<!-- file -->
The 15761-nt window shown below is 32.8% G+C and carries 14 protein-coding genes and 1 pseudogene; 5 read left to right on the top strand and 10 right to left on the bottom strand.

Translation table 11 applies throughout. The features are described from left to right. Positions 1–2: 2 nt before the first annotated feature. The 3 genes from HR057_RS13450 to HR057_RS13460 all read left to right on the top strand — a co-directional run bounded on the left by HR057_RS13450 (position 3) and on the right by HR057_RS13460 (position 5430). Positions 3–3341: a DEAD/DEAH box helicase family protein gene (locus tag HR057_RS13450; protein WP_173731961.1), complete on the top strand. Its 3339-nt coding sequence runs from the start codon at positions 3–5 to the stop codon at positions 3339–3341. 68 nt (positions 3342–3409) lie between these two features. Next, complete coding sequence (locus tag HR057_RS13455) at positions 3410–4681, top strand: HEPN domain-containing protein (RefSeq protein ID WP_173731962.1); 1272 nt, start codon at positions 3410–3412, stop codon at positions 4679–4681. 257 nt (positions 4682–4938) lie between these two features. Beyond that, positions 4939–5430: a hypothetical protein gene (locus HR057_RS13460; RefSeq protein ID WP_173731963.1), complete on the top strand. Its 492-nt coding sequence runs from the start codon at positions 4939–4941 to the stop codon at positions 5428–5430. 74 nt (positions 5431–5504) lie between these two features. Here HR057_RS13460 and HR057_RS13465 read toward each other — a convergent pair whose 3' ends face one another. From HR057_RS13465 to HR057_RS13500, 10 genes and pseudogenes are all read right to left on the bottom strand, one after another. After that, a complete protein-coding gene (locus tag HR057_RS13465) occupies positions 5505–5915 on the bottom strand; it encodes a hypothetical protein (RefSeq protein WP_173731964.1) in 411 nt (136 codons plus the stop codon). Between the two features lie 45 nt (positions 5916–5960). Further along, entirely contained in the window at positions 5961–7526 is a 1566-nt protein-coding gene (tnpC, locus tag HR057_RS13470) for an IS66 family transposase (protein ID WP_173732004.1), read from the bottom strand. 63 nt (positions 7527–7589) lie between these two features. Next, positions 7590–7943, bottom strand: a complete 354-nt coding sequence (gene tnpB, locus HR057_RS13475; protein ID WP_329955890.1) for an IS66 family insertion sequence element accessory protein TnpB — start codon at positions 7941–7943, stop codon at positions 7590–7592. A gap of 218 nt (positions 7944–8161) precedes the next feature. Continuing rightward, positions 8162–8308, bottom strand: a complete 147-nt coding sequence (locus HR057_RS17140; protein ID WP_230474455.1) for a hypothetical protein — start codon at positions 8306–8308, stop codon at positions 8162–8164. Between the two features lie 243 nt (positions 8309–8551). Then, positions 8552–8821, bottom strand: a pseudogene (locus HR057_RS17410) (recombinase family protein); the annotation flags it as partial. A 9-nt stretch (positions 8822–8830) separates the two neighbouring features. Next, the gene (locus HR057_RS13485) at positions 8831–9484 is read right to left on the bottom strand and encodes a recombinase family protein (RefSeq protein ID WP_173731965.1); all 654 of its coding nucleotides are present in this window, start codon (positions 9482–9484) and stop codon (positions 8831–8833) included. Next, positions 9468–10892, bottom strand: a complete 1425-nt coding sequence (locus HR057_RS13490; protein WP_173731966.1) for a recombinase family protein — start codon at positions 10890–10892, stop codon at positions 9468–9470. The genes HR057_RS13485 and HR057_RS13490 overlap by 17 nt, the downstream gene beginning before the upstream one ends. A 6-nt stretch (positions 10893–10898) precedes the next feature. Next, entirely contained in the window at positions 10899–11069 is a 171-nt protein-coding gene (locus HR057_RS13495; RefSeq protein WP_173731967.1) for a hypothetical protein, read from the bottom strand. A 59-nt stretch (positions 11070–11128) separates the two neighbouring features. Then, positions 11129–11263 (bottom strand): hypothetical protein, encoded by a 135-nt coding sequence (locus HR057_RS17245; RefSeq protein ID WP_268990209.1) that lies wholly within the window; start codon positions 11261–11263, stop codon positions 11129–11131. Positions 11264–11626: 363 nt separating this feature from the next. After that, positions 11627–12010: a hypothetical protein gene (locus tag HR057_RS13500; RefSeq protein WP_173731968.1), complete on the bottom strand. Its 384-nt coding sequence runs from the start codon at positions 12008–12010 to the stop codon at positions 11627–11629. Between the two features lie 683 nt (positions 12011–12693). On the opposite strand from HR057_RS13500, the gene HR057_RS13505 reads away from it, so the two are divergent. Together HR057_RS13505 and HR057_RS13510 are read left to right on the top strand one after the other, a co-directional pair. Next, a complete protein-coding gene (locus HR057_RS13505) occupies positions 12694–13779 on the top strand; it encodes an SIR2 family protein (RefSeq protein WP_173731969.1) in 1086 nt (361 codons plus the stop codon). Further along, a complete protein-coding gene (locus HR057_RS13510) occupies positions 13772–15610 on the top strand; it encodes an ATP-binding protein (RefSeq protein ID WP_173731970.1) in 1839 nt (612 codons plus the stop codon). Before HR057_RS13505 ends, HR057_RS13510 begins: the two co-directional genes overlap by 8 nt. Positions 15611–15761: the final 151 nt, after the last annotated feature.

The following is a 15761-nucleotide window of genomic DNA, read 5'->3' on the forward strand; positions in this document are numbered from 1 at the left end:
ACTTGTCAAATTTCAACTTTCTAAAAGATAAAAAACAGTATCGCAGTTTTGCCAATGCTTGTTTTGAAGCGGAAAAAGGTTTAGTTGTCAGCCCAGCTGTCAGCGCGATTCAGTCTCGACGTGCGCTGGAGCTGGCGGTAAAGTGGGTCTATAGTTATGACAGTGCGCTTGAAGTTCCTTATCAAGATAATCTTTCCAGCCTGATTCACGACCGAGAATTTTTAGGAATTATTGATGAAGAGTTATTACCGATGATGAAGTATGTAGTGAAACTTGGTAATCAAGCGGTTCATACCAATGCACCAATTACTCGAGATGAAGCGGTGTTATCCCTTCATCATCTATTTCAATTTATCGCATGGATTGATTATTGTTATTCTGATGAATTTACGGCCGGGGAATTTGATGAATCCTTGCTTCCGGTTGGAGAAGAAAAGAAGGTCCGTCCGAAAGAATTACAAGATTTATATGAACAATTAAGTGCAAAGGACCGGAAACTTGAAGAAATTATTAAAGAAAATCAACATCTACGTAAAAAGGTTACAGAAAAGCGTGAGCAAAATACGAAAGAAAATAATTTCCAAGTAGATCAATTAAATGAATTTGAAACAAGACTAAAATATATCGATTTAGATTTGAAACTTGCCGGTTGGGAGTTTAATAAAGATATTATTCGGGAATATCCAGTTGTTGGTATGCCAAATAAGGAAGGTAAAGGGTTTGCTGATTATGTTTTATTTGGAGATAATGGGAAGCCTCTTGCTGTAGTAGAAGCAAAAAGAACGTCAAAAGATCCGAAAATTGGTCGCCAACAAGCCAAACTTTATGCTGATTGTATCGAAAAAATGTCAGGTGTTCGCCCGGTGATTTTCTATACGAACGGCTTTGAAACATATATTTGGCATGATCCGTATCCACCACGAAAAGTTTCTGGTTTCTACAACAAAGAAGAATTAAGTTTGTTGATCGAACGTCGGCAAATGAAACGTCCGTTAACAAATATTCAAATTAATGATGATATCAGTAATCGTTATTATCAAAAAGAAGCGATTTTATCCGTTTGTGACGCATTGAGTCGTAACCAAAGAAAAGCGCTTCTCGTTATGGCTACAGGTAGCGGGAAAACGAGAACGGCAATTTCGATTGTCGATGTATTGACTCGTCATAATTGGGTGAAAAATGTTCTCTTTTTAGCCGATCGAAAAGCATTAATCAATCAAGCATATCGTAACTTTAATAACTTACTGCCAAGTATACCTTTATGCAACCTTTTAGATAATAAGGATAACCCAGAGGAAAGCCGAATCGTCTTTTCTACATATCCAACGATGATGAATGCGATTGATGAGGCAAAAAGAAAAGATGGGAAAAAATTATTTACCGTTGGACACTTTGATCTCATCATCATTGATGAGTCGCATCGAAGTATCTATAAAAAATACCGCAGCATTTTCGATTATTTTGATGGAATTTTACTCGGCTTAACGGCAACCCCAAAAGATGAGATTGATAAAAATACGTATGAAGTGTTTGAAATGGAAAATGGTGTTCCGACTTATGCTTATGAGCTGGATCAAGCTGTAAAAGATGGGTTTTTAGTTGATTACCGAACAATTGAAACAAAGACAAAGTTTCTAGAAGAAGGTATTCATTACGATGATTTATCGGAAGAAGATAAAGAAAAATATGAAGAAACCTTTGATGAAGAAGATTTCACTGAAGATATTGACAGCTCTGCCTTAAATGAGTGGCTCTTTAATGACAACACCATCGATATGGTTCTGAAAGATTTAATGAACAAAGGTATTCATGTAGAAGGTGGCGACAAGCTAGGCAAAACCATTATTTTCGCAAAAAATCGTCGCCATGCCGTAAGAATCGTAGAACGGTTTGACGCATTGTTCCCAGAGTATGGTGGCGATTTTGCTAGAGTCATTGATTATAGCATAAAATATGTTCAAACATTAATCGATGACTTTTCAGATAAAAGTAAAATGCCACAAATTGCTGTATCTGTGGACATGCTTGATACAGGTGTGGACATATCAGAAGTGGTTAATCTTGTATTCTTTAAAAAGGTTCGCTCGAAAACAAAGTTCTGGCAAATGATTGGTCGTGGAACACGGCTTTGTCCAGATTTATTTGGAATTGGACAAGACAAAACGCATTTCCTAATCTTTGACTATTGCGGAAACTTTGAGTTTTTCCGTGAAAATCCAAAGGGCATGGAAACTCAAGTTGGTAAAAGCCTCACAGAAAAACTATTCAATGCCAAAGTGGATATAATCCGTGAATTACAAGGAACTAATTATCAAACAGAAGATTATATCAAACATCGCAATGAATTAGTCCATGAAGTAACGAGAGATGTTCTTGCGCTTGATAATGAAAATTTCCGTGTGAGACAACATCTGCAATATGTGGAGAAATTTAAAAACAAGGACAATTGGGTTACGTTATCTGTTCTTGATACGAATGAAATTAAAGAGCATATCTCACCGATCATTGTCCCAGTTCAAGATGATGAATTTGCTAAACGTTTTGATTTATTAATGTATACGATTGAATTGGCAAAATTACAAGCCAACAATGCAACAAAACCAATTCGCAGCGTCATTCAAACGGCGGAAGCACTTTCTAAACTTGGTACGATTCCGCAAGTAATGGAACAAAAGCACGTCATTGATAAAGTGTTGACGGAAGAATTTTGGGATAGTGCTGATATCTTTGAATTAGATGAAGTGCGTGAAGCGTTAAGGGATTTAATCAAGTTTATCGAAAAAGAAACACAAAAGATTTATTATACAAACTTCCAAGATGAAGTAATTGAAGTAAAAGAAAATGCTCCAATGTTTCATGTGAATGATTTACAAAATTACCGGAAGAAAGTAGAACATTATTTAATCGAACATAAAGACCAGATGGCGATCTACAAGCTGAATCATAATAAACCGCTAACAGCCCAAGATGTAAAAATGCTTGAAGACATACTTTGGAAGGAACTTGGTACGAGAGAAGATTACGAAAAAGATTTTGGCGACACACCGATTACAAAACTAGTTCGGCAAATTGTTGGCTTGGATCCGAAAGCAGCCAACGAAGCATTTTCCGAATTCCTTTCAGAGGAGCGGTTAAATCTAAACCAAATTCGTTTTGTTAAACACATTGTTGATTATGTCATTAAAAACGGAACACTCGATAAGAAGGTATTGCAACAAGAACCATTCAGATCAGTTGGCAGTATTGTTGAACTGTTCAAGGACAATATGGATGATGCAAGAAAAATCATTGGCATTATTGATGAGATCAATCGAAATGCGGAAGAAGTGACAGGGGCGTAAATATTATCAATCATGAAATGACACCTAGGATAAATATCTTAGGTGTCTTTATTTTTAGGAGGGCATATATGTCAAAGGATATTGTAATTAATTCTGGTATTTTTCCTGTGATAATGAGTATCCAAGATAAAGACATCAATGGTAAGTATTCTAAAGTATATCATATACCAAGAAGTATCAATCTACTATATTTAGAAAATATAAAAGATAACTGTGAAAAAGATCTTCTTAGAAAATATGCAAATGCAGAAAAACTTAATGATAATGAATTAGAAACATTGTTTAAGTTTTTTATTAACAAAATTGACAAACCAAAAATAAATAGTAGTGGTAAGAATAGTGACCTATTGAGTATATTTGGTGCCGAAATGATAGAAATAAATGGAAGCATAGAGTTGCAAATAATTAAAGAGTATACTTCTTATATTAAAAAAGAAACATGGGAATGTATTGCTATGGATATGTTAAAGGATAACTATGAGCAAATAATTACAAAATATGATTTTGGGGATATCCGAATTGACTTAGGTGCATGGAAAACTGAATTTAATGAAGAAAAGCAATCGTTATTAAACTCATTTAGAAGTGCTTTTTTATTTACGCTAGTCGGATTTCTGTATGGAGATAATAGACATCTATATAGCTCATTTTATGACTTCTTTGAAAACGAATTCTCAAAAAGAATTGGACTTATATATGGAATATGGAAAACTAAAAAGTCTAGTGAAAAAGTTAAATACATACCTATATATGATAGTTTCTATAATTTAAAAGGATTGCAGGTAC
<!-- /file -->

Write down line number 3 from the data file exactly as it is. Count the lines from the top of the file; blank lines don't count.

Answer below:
The following is a 15761-nucleotide window of genomic DNA, read 5'->3' on the forward strand; positions in this document are numbered from 1 at the left end: